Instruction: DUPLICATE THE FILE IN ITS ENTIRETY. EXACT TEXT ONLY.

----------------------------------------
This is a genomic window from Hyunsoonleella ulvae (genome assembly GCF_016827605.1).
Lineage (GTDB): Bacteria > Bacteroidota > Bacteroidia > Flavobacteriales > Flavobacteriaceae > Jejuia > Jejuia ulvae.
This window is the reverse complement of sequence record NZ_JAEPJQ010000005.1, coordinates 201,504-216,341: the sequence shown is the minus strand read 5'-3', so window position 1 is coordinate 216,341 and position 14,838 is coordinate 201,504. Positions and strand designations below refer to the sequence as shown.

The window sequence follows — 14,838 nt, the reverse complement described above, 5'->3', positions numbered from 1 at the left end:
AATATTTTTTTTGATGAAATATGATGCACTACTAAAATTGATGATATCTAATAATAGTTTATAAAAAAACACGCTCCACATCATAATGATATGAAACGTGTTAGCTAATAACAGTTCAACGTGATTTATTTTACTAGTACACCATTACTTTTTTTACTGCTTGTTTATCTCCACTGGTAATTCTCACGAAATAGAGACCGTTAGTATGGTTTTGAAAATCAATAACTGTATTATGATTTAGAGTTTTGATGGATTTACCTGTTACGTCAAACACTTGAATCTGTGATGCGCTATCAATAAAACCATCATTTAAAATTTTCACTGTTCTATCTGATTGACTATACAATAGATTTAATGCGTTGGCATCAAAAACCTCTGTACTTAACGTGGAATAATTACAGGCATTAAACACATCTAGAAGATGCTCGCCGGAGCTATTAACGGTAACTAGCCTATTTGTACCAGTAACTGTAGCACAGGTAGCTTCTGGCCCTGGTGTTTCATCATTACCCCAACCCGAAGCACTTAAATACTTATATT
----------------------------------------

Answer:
This is a genomic window from Hyunsoonleella ulvae (genome assembly GCF_016827605.1).
Lineage (GTDB): Bacteria > Bacteroidota > Bacteroidia > Flavobacteriales > Flavobacteriaceae > Jejuia > Jejuia ulvae.
This window is the reverse complement of sequence record NZ_JAEPJQ010000005.1, coordinates 201,504-216,341: the sequence shown is the minus strand read 5'-3', so window position 1 is coordinate 216,341 and position 14,838 is coordinate 201,504. Positions and strand designations below refer to the sequence as shown.

The window sequence follows — 14,838 nt, the reverse complement described above, 5'->3', positions numbered from 1 at the left end:
AATATTTTTTTTGATGAAATATGATGCACTACTAAAATTGATGATATCTAATAATAGTTTATAAAAAAACACGCTCCACATCATAATGATATGAAACGTGTTAGCTAATAACAGTTCAACGTGATTTATTTTACTAGTACACCATTACTTTTTTTACTGCTTGTTTATCTCCACTGGTAATTCTCACGAAATAGAGACCGTTAGTATGGTTTTGAAAATCAATAACTGTATTATGATTTAGAGTTTTGATGGATTTACCTGTTACGTCAAACACTTGAATCTGTGATGCGCTATCAATAAAACCATCATTTAAAATTTTCACTGTTCTATCTGATTGACTATACAATAGATTTAATGCGTTGGCATCAAAAACCTCTGTACTTAACGTGGAATAATTACAGGCATTAAACACATCTAGAAGATGCTCGCCGGAGCTATTAACGGTAACTAGCCTATTTGTACCAGTAACTGTAGCACAGGTAGCTTCTGGCCCTGGTGTTTCATCATTACCCCAACCCGAAGCACTTAAATACTTATATT